Saturday, April 7, 2012

Restoring My Metaphoric Draft

They never talk about this at the boat show, that bright moment when you stood on the deck of a glistening wonder of marine engineering, imagining how it would feel to have a brisk and steady wind striking the sail to propel you forward, always forward as  the boat heels to port, and the tiller vibrates under your hand as the rudder cuts a fine line  through the water.  At the boat show you touched the pristine decking, stroked with loving hands the rails, smelled the slight chemical aroma,  and ignored the sounds of money flowing from your bank account as you lusted to possess this wonder.

Your mind casts back to those thoughts years later as each winter's thaw drives you back to dry storage where your boat has sat neglected for long, cold months.  Then there's that stark moment of dread when you see it covered with dust and grime from the winter's storms and fierce winds and realize how much needs to be done to restore your boat to what you saw in that glorious boat show dream.

Reality bites as you start to remove the grit and grime with your wet, cold hands to expose the toll the weather, and the previous year's voyages, has taken on the bottom.  You scrape the barnacles and other growth the boat acquired and sand the hull down to its essentials, patching and filling where necessary before you begin the slow, miserable job of sanding. This is like editing a first draft; just identifying those parts that need work.

If you thought the long and dirty job of scraping and filling was hard it holds nothing to the pains accompanying applying very expensive paint while upside down with a roller that seems as intent on spraying your face as putting a smooth coating on the hull.  This is similar to the successive editing of drafts, working and reworking a section until it flows smoothly.Nevertheless you persevere until the draft and boat bottom are finished.  As you admire your work you realize that all the effort you put forth will be invisible once the boat is launched.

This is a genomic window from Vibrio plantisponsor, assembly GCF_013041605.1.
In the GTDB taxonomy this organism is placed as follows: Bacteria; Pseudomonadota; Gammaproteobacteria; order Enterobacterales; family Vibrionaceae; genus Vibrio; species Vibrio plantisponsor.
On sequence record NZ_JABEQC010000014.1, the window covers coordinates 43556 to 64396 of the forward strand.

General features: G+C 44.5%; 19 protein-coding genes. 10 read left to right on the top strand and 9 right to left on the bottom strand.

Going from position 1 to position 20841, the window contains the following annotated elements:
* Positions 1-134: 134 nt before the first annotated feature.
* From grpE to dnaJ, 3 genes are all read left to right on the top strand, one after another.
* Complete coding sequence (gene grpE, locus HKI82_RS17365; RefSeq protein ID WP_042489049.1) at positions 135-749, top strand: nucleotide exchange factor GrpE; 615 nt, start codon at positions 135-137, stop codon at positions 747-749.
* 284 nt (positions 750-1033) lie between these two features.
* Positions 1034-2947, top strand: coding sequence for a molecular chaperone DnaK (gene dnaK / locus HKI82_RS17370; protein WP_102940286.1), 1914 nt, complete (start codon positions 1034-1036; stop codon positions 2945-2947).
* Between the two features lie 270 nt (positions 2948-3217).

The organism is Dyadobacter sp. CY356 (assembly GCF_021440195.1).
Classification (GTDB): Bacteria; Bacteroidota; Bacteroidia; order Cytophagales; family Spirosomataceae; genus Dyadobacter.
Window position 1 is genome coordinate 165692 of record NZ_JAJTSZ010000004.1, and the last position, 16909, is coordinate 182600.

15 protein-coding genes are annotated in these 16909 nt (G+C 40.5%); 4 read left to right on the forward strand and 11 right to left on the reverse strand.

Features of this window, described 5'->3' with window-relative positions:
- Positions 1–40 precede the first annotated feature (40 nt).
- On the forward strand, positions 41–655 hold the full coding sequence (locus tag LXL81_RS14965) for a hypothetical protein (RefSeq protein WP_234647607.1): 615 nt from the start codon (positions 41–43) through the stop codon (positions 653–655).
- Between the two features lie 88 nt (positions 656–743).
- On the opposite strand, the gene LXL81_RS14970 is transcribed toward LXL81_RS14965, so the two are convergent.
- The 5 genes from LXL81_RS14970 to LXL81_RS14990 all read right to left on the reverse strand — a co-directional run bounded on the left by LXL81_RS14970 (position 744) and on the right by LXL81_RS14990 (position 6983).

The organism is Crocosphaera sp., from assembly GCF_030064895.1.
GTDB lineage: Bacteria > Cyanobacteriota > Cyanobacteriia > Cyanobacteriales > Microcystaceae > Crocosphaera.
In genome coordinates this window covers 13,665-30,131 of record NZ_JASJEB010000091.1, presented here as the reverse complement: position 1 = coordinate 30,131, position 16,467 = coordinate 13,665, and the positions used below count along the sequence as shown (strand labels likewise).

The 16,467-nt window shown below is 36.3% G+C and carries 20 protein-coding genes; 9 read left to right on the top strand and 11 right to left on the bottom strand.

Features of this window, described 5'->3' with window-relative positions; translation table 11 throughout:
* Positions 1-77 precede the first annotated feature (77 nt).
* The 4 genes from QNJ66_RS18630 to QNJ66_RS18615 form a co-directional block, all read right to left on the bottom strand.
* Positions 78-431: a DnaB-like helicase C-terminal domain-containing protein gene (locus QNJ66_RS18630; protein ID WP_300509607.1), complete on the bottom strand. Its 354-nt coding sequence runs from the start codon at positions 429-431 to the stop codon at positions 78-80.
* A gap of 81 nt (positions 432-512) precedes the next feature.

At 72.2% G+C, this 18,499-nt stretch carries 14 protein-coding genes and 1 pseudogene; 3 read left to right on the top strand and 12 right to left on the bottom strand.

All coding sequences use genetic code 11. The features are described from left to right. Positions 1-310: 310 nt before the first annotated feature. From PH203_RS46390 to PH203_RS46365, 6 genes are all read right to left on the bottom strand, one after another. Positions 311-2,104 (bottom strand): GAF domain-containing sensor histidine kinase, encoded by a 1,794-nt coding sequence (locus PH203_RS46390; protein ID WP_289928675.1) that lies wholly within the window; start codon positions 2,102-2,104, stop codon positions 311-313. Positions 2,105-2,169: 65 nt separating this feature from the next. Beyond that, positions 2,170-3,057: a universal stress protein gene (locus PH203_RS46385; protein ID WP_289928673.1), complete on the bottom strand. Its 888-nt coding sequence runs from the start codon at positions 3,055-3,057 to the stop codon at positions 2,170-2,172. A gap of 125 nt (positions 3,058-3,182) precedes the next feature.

Bottom work completed, you begin the arm-wrenching, tiresome work of compounding the hull to restore luster, polishing to bring out the shine, and waxing to put a protective coat against sun and storm.  When this is done, when the only thing remaining is to launch the boat, you stand back and see that your love is once again, for a few brief moments, that lovely, wonderful object you fell in love with at the boat show.

And ready to sail once again.

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